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RECENT TWEETS

Is this the future?

December 10 2012
Hey, total stranger, do you have mental health problems?

 

A homelessness campaign group in America is taking a high-tech approach to helping people off the streets.

The 100,000 Homes campaign has launched an app for users of modern ‘smart’ mobile phones that enable volunteers to register rough sleepers in their area and help them get access to medical treatment and housing.

The campaign has already had some success with volunteers registering rough sleepers with pen and paper, but the mobile phone version makes collecting information and responding to it quicker and easier for outreach workers.

However, there may be concern that even if volunteers have the best of intentions, they may not be properly trained to deal with vulnerable people. There is a clear set of guidelines for volunteers, although the rules include very general instructions such as “be yourself” and “be sincere”.

There may also be questions about the how accurately non-professional volunteers will be able to assess somebody with mental or physical health problems. One of the questions on the form is “Do you have a mental illness?”, for example.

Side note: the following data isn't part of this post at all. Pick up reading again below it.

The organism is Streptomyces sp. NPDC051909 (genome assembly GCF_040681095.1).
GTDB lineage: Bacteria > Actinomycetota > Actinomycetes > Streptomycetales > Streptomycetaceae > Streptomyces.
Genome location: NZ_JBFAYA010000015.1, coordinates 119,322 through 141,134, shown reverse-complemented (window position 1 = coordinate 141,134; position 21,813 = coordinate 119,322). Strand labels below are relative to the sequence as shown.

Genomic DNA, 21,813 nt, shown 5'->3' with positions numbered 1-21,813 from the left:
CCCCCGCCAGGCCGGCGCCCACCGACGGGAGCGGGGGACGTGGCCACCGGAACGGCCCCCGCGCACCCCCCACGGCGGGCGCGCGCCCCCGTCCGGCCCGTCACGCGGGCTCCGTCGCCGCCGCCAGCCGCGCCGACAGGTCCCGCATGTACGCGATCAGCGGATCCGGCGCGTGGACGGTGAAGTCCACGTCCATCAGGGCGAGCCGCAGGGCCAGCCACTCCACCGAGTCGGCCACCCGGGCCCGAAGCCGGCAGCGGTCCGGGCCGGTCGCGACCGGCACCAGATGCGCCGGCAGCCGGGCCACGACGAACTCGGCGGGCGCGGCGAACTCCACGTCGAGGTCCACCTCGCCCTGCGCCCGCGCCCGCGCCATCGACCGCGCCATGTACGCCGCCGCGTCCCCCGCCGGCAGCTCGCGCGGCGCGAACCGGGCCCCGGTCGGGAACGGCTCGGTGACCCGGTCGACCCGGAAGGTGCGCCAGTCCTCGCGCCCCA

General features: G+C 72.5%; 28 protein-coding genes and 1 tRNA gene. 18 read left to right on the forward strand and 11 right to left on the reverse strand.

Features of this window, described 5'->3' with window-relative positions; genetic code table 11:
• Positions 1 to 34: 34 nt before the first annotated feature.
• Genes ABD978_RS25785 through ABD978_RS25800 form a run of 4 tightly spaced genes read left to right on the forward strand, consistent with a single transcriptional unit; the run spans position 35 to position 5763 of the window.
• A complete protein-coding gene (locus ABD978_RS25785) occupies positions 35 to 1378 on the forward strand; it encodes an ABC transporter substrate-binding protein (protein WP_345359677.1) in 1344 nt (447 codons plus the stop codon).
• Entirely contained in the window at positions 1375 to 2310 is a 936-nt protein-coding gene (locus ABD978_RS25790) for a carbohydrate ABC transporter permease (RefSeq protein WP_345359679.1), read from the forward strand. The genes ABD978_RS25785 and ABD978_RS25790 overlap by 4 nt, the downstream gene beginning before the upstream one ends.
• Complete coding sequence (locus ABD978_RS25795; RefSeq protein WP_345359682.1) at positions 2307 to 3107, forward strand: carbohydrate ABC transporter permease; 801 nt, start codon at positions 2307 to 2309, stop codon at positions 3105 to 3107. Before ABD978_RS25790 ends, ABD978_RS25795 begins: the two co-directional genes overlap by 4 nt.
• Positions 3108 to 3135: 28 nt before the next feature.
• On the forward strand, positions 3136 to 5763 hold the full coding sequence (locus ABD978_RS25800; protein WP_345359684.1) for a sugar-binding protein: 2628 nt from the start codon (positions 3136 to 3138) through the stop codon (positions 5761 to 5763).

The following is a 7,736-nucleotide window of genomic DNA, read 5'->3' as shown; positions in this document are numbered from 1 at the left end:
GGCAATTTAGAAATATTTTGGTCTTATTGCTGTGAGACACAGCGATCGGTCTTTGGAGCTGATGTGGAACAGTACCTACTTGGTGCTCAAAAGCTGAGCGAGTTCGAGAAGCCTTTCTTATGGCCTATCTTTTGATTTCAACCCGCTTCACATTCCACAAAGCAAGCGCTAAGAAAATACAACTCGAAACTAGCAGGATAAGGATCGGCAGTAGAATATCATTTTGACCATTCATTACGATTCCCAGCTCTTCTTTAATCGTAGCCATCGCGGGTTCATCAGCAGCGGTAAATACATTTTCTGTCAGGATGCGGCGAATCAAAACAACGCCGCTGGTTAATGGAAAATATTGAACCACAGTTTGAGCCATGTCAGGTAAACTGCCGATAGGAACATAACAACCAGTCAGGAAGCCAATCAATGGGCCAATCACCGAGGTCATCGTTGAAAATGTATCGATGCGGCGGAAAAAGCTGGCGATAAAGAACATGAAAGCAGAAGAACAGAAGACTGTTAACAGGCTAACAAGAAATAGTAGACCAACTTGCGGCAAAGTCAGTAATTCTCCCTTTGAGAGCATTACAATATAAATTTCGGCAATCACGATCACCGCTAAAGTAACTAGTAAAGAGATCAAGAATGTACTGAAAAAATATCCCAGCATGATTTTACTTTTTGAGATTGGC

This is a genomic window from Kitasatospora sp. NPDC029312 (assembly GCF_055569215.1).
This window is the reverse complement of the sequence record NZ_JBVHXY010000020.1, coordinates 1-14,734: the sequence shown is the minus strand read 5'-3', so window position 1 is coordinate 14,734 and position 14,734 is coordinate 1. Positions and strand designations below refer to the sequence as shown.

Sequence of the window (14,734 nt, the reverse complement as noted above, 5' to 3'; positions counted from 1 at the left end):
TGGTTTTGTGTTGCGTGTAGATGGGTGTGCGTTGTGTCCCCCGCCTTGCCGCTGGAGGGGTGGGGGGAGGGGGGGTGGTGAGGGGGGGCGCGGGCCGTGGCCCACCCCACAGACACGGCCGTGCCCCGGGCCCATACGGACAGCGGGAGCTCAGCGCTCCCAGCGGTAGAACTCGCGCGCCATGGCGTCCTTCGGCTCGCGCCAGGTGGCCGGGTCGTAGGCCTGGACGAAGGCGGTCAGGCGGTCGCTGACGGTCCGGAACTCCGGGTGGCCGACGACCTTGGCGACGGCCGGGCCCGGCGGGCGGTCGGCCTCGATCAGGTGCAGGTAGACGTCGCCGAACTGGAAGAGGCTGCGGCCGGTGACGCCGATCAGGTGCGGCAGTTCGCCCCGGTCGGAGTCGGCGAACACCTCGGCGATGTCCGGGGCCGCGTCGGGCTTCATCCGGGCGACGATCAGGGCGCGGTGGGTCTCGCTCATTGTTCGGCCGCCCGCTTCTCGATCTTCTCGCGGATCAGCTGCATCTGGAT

The app lets volunteers record rough sleepers’ age, health problems, how long they have been on the streets and whether they have spent any time in institutions such as prison, hospitals or the Army.

“Everyone has their own story about a homeless neighbour in their community, and this app finally gives people a concrete way to do something about it,” said 100,000 Homes campaign director Becky Kanis.

Kanis said the point of the app is not for volunteers to take over the job of professionals, but to help in alerting them to where people in need are living. “Too often, we walk by folks on the street and assume there’s no solution, but the truth is that local professionals know what to do. Homeless Connector is about making sure those professionals know everyone on their streets by name, and it enlists community members in helping them achieve that goal,” she added.

Closer to home, a similar scheme has launched in Wigan with the aim of alerting a charity to rough sleepers in the Lancashire town.

The app, from charity Riverside, enables local people to tell outreach workers where rough sleepers are living in the area. It remains to be seen whether this is a scheme which can be replicated on a bigger scale. It is also not clear whether or not rough sleepers will feel comfortable with members of the public reporting where they are to local authority staff.

A government website called streetlink.org.uk has also launched, where people can report a rough sleeper in their area. Rough sleepers can also fill in the form themselves to tell their local council where they are bedding down.

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